“When it feels like the waves of life are going to consume us, we have a clear choice. We can look back on our stories and be bound by darkness, letting it take root and defeat us, or we can sing a song of hope that springs us forward in the middle of the mess and point to god’s protection and provision.”- Meredith McDaniel
Meredith McDaniel concludes Chapter 12 of In Want + Plenty as she encourages us to practice a spiritual discipline she uses between counseling sessions. Meredith takes the ten minutes available to her to sit in stillness. As a result, she re-centers and empties herself so God can fill her up. Then she can enter into her next client’s sacred story.
Above all, it’s not a selfish act to behave in a mindful way regarding our body. Or listen to what we need. Because, Meredith stresses, we desperately need to reclaim such moments throughout our day. In doing so, we calm our limbic system. also, stillness allows our prefrontal cortex to form logical thoughts. Thus, we calm our fight or flight response.
Finally, we must set free the inner workings of our soul. But, this process looks different for everyone, since it’s based on our personalities and seasons of life. The intricate features of how God knit us together always surface.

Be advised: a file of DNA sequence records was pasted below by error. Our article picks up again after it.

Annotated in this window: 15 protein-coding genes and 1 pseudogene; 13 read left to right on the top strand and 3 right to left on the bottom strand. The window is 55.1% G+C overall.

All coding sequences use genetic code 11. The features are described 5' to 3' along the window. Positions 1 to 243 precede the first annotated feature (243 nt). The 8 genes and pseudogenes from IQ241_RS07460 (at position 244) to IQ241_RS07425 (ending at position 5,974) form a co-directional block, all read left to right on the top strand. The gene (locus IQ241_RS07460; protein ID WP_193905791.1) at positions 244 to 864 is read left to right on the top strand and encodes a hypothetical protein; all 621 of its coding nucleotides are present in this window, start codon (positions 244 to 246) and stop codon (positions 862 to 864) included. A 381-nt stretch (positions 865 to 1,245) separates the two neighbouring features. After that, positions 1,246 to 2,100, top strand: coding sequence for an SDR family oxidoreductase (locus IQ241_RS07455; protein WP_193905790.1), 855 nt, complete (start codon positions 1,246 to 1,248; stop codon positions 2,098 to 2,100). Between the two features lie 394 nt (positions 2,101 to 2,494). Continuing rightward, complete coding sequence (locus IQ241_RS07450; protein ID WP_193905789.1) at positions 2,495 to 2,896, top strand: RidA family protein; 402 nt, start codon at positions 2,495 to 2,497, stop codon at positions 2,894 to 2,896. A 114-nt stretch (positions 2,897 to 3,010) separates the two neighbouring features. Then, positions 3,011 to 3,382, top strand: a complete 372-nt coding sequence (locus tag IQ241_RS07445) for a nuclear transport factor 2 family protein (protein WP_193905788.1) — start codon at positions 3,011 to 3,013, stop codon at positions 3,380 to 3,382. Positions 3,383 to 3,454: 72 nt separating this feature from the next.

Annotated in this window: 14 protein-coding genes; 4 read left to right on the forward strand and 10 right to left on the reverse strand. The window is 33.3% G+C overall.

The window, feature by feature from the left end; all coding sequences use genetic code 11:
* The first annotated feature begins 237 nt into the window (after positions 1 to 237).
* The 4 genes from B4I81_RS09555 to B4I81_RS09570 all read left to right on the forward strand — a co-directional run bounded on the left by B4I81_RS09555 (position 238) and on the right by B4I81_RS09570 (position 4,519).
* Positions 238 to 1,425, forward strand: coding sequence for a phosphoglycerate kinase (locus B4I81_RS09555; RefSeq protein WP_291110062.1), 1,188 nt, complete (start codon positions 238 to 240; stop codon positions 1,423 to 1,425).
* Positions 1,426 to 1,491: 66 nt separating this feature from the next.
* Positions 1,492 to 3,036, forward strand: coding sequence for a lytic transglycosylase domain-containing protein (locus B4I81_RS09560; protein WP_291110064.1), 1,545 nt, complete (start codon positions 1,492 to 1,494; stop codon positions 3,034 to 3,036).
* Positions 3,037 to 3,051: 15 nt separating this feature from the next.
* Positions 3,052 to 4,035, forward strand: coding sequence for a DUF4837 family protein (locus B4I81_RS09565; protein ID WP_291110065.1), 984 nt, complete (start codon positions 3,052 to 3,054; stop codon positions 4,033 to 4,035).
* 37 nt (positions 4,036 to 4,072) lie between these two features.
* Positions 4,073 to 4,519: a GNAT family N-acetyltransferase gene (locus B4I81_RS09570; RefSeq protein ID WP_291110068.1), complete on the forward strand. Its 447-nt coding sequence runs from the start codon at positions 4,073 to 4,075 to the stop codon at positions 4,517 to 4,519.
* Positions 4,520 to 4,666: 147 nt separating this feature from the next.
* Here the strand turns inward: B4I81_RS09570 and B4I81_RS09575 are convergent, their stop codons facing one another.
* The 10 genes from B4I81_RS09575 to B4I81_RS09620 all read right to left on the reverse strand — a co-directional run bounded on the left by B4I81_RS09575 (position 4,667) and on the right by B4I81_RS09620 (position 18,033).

When the children of Israel made it through the Red Sea, they looked back in awe – and broke out in song. Desmond Alexander writes the following comments on Exodus 15:
‘In the light of everything that God had done for them, the Israelites fittingly worship him in song. . . . This celebration doesn’t simply dwell on the past. The song looks with optimism to the future, anticipating the settlement of the Israelites in the land of Canaan. . . . This is an indication that the exodus is about much more than setting slaves free. It is about the harmonious relationship between God and those redeemed from bondage to evil.”
Today’s question: What clear choice do you most often make – being bound by darkness or singing a song of hope? Please share.
Tomorrow’s blog: “Turning over every rock to find relief”